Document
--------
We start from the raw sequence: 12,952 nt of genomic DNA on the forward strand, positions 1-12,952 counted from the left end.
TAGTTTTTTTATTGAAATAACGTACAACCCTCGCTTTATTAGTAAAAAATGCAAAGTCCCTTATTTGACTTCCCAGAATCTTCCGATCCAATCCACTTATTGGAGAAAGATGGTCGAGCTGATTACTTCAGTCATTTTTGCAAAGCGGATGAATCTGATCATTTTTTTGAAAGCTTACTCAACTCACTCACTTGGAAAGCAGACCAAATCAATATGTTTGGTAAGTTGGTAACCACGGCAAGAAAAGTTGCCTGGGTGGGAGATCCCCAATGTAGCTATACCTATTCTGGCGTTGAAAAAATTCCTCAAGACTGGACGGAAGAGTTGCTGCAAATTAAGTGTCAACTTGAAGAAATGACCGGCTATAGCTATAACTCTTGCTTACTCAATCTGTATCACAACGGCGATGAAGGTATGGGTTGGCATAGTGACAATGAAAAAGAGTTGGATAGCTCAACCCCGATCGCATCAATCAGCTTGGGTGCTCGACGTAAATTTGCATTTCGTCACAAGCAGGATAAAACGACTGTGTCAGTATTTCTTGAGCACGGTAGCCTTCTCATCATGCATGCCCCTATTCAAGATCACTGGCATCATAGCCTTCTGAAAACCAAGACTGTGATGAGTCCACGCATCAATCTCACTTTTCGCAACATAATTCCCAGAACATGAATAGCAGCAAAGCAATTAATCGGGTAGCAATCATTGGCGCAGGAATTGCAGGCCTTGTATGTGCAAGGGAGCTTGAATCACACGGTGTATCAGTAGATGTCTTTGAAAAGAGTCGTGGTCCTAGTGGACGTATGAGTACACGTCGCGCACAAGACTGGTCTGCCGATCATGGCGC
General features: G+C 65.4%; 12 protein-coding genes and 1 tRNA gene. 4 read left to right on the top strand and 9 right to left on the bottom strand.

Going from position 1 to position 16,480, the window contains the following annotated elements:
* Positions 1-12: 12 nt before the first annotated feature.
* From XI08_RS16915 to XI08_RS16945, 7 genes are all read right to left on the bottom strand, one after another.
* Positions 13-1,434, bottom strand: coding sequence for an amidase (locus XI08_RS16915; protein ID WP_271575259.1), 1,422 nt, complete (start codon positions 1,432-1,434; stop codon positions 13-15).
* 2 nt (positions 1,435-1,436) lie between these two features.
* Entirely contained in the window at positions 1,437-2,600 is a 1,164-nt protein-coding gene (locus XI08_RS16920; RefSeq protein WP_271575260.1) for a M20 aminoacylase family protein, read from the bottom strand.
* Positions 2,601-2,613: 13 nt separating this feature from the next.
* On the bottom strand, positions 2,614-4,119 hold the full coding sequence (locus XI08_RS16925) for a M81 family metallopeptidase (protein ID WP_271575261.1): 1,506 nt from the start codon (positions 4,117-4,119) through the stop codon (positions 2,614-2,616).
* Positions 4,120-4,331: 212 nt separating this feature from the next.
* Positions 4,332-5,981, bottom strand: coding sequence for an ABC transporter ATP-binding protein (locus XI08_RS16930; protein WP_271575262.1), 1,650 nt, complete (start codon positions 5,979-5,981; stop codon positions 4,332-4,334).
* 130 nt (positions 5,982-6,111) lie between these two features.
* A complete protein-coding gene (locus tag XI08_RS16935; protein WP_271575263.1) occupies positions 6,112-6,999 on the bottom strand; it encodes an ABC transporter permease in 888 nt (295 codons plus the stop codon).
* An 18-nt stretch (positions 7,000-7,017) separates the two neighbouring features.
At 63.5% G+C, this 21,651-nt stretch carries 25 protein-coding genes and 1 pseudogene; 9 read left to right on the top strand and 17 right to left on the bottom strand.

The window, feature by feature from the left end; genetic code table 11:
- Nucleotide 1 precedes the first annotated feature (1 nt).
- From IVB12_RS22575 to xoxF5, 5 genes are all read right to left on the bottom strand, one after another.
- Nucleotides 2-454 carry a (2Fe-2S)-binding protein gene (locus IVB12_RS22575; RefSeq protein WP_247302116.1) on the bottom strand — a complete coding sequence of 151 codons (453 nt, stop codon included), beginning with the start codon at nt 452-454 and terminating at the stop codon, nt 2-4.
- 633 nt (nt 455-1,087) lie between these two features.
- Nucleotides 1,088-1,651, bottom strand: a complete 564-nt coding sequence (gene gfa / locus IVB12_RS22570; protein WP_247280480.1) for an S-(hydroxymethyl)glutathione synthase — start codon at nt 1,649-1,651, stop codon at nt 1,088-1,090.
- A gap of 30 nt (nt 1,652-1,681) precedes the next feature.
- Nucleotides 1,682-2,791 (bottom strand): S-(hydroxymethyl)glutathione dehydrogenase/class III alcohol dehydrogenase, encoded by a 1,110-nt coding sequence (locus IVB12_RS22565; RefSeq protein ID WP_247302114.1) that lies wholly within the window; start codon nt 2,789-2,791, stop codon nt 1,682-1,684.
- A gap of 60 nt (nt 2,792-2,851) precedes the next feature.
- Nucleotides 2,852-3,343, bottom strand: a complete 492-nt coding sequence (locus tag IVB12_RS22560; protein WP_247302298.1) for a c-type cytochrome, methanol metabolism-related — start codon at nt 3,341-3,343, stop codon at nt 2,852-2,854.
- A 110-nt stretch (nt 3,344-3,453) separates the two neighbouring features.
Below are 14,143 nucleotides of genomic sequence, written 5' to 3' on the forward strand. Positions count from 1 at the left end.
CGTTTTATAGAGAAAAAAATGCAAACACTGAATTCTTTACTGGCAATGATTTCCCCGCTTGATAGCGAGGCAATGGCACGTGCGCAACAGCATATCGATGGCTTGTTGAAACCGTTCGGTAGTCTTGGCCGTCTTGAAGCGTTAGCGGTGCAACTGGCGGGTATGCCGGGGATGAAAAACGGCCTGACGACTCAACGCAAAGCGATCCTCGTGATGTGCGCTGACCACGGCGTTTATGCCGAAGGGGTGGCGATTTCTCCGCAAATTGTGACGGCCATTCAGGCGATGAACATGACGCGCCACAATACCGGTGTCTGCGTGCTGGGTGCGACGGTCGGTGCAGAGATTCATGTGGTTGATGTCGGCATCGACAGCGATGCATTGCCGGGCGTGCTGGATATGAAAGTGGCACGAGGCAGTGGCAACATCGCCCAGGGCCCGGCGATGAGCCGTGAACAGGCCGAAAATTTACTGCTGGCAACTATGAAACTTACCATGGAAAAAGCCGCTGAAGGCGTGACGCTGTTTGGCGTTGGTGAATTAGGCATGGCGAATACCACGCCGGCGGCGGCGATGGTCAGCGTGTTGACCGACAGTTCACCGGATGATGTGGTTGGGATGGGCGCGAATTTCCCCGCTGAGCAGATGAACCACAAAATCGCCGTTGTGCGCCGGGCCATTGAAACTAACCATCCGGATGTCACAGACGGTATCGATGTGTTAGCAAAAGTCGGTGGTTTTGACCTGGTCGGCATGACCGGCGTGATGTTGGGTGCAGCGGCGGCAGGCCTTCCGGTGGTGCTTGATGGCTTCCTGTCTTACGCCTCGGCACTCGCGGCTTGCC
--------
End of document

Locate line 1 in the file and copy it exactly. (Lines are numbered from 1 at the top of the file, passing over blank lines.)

We start from the raw sequence: 12,952 nt of genomic DNA on the forward strand, positions 1-12,952 counted from the left end.